Randy has been involved in a big project at work. In addition to his time-consuming and demanding day job, he hired a team of outside consultants to help him with a totally separate project. (Don’t ask me what he does for a living because I’m not exactly sure.) Everyone involved has been working ridiculously hard and not sleeping much. Yesterday was the big presentation and it starts to wind down from here. We had a big dinner party last night last night to celebrate.
Big dinner party. Big. As in 9 people. As in I started working on the meal on Saturday. As in 4 different cocktail nibbles, appetizer course, salad course, bread, 3-part main course, and a totally over-the-top dessert. Big as in a lot of wine bottles going out to the recycling bin today.
I knew the food would be blog worthy and I had the best intentions of photographing everything so I could write about it. I even set up my light on the floor of our kitchen. It started off well. I got some shots of the appetizers and the salad (see above) but then things got a little crazy in the kitchen. There was salmon involved and a farro/black rice dish that had to be finished at the last moment. There was a peanut butter pie served with homemade chocolate sauce, roasted banana ice cream, and a no-bake peanut chocolate cookie. I kept thinking, “I should be taking pictures! I want to write about this!” but I just ran out of steam. The trip from the dining room to the kitchen carrying a plate laden with chocolate and peanut butter seemed like a long journey.
For the record, I turned to a trusted source for advice on the salmon. We had intended to grill it but after a few emails with Matt, fish genius extraordinaire, I decided to slow roast it in the oven. I’m totally sold on this method from now on. I bought 4 pounds of Copper River salmon at the place Matt recommended. I don’t eat fish but I do know that Copper River salmon is the best of the best. Randy cut it into portions and then put it on a baking sheet and into the refrigerator. Half an hour before I wanted it to go in the oven, I pulled it out, drizzled it with healthy amount of olive oil and sea salt and let it come up to room temperature. About 35 minutes in a 250° oven and the salmon was cooked perfectly, and no one had to stand outside with the rain and the grill.
Also for the record, let me tell you that I will be making that exact same dessert – all parts – again soon so I can take those damn photos and share recipes with you. Wanna come for dinner?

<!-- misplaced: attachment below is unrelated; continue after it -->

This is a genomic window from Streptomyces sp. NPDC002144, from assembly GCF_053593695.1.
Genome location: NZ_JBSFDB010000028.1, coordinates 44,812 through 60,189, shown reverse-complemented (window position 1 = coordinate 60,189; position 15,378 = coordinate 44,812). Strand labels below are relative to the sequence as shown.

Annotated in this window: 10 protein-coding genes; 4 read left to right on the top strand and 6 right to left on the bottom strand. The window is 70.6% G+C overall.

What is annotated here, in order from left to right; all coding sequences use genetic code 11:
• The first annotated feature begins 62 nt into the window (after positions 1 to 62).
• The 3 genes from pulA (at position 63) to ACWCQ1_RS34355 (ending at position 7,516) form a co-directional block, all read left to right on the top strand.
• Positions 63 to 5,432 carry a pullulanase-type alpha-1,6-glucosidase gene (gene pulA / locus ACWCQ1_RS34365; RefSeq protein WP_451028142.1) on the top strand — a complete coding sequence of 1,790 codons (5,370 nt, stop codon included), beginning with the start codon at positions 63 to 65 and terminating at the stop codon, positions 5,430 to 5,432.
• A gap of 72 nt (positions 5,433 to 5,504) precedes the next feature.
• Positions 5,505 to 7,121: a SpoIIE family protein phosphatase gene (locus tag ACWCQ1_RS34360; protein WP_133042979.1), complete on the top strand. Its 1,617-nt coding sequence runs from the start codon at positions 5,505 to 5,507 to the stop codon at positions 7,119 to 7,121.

What I can share today is this bread. You know when you see a recipe and just want to drop everything and make it? Maybe something called Pull-Apart Cheesy Onion Bread? That happened to me with this one. Fortunately, I had this dinner party in the works which could accommodate it because otherwise, I might have eaten the entire loaf myself.
Have you heard of monkey bread? This is a savory version that is much less labor intensive. It goes a little something like this. You make a super simple dough, roll it out to a very long rectangle then top it with a cooked onion and Gruyère cheese mixture. You cut the dough into 10 pieces and stack them one on top of the other in a loaf pan. You take a look at your crooked stack that doesn’t fill up the pan and think, “This is never going to work”. Then you put it in the oven. Soon your kitchen starts smelling amazing and when you peek in the oven, you see that magically the dough is starting to fill in the whole pan. When it is done, it has magically turned into a loaf (though still crooked), it has turned golden brown, and it calls to you to be eaten immediately. (But! It can keep for two days at room temperature! I love recipes like this.)
The result is pretty extraordinary. Come on. Sauteed onions? Gruyere? Bread? So soft you want to use it as a pillow? I brought this out to the table (after sneaking a piece) and when I went back not five minutes later, it was gone. Not a crumb on a plate. I can’t wait to make it again. You can have it with your peanut butter pie when you come over for dinner.
One Year Ago: Green Bean and Fennel Salad
Pull-Apart Cheesy Onion Bread
Food & Wine
Makes one 9-inch loaf
1½ sticks cold unsalted butter, 1 stick cubed
1 large onion, finely chopped
1 tbsp. poppy seeds
Kosher salt and freshly ground black pepper
1 cup coarsely grated Gruyère cheese (3 ounces)
2 cups flour, plus more for dusting
2 tsp. baking powder
½ tsp. baking soda
1 tsp. salt
1 cup buttermilk
1. Preheat the oven to 425°F. Butter a 9-by-4½-inch metal loaf pan. In a large skillet, melt the ½ stick of uncubed butter; pour 2 tablespoons of the melted butter into a small bowl and reserve. Add the chopped onion to the skillet and cook over moderate heat, stirring occasionally, until it is softened, about 8 minutes. Stir in the poppy seeds and season with salt and pepper. Scrape the onion mixture onto a plate and refrigerate for 5 minutes, until cooled slightly. Stir in the Gruyère.
2. Meanwhile, in a food processor, pulse the flour with the baking powder, baking soda, and salt. Add the cubed butter and pulse until it is the size of small peas. Add the buttermilk and pulse 5 or 6 times, just until a soft dough forms.
3. Turn the dough out onto a well-floured work surface and knead 2 or 3 times. Pat or roll the dough into a 2-by-24-inch rectangle. Spread the onion mixture on top. Cut the dough crosswise into 10 pieces. Stack 9 pieces onion side up, then top with the final piece, onion-side down. Carefully lay the stack in the prepared loaf pan and brush with the reserved butter.
4. Bake the loaf in the center of the oven for about 30 minutes, until it is golden and risen. Let the bread cool for at least 15 minutes before unmolding and serving.
(The unmolded loaf can be stored at room temperature for up to 2 days. Rewarm before serving.)